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From "Adrien Grand (JIRA)" <>
Subject [jira] [Commented] (LUCENE-4226) Efficient compression of small to medium stored fields
Date Wed, 29 Aug 2012 10:03:08 GMT


Adrien Grand commented on LUCENE-4226:

Thanks Dawid and Eks for your feedback!

bq. allocate a static, write-only buffer of 4 or 8kb once and just reuse it

Right, sounds like a better default impl!

bq. – there seems to be a class for this in

I wanted to reuse this class, but I needed something that would grow when necessary (
just throws an exception when you try to write past the end of the buffer). I could manage
growth externally based on checks on the buffer length and calls to ArrayUtil.grow and BADO.reset
but it was just as simple to rewrite a ByteArrayDataOutput that would manage it internally...

bq. Maybe it is worth to keep it there for really short fields. Those general compression
algorithms are great for bigger amounts of data, but for really short fields there is nothing
like per field compression.  Thinking about database usage, e.g. fields with low cardinality,
or fields with restricted symbol set (only digits in long UID field for example). Say zip
code, product color... is perfectly compressed using something with static dictionary approach
(static huffman coder with escape symbol-s, at bit level, or plain vanilla dictionary lookup),
and both of them are insanely fast and compress heavily.

Right, this is exactly why I implemented per-field compression first. Both per-field and cross-field
compression have pros and cons. Cross-field compression allows less fine-grained tuning but
on the other hand it would probably be a better default since the compression ratio would
be better out of the box. Maybe we should implement both?

I was also thinking that some codecs such as this kind of per-field compression, but maybe
even the bloom, memory, direct and pulsing postings formats might deserve a separate "codecs"
module where we could put these non-default "expert" codecs.
> Efficient compression of small to medium stored fields
> ------------------------------------------------------
>                 Key: LUCENE-4226
>                 URL:
>             Project: Lucene - Core
>          Issue Type: Improvement
>          Components: core/index
>            Reporter: Adrien Grand
>            Priority: Trivial
>         Attachments:,, LUCENE-4226.patch,
> I've been doing some experiments with stored fields lately. It is very common for an
index with stored fields enabled to have most of its space used by the .fdt index file. To
prevent this .fdt file from growing too much, one option is to compress stored fields. Although
compression works rather well for large fields, this is not the case for small fields and
the compression ratio can be very close to 100%, even with efficient compression algorithms.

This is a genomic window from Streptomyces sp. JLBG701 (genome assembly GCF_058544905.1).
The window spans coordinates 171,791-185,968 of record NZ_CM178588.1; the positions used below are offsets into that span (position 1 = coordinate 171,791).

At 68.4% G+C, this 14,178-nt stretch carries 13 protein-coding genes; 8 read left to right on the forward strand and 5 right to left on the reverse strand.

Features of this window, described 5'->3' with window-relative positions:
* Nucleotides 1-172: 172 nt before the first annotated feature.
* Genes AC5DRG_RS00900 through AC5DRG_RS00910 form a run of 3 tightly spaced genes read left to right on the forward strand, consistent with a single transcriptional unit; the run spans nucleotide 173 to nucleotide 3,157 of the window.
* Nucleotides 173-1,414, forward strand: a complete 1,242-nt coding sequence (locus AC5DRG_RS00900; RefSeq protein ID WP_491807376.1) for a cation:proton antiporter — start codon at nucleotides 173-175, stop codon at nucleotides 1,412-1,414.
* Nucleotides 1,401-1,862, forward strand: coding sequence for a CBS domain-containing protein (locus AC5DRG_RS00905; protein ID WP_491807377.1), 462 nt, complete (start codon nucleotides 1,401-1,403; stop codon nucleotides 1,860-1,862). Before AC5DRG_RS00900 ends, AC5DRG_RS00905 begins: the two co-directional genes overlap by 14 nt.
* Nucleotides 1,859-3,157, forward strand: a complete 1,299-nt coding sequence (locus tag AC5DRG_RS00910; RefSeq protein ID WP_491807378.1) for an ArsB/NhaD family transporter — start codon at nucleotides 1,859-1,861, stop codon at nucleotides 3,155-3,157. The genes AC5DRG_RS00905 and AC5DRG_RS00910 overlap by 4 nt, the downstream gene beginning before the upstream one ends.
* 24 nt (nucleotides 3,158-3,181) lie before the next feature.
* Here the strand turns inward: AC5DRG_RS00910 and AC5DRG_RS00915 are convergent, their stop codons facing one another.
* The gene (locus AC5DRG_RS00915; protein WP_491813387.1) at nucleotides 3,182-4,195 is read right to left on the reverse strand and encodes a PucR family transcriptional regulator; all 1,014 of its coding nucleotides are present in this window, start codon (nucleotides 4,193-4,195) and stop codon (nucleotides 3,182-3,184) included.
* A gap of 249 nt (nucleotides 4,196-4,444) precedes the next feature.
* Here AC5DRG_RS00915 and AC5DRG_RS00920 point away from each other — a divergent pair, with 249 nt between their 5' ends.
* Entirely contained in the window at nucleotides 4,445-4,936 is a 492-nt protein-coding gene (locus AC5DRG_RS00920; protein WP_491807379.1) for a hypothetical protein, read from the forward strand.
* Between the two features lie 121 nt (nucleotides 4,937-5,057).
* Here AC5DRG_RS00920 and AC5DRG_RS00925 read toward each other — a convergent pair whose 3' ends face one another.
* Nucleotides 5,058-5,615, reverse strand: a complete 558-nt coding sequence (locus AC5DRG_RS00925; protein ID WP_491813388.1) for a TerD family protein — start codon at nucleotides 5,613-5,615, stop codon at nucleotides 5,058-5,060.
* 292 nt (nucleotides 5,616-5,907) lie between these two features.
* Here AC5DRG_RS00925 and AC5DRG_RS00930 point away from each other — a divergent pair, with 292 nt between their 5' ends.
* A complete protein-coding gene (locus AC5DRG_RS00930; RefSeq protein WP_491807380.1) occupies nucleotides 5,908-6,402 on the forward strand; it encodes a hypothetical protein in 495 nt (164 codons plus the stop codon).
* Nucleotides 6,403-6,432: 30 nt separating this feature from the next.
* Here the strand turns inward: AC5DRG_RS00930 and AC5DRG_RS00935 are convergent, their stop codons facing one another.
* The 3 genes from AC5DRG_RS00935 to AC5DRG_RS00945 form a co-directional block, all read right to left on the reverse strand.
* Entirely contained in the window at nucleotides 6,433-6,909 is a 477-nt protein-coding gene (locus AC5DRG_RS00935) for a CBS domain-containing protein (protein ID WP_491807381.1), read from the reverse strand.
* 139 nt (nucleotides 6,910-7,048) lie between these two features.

> In order to improve the compression ratio for small fields, I've written a {{StoredFieldsFormat}}
that compresses several documents in a single chunk of data. To see how it behaves in terms
of document deserialization speed and compression ratio, I've run several tests with different
index compression strategies on 100,000 docs from Mike's 1K Wikipedia articles (title and
text were indexed and stored):
>  - no compression,
>  - docs compressed with deflate (compression level = 1),
>  - docs compressed with deflate (compression level = 9),
>  - docs compressed with Snappy,
>  - using the compressing {{StoredFieldsFormat}} with deflate (level = 1) and chunks of
6 docs,
>  - using the compressing {{StoredFieldsFormat}} with deflate (level = 9) and chunks of
6 docs,
>  - using the compressing {{StoredFieldsFormat}} with Snappy and chunks of 6 docs.
> For those who don't know Snappy, it is compression algorithm from Google which has very
high compression ratios, but compresses and decompresses data very quickly.
> {noformat}
> Format           Compression ratio     IndexReader.document time
> ————————————————————————————————————————————————————————————————
> uncompressed     100%                  100%
> doc/deflate 1     59%                  616%
> doc/deflate 9     58%                  595%
> doc/snappy        80%                  129%
> index/deflate 1   49%                  966%
> index/deflate 9   46%                  938%
> index/snappy      65%                  264%
> {noformat}
> (doc = doc-level compression, index = index-level compression)
> I find it interesting because it allows to trade speed for space (with deflate, the .fdt
file shrinks by a factor of 2, much better than with doc-level compression). One other interesting
thing is that {{index/snappy}} is almost as compact as {{doc/deflate}} while it is more than
2x faster at retrieving documents from disk.
> These tests have been done on a hot OS cache, which is the worst case for compressed
fields (one can expect better results for formats that have a high compression ratio since
they probably require fewer read/write operations from disk).

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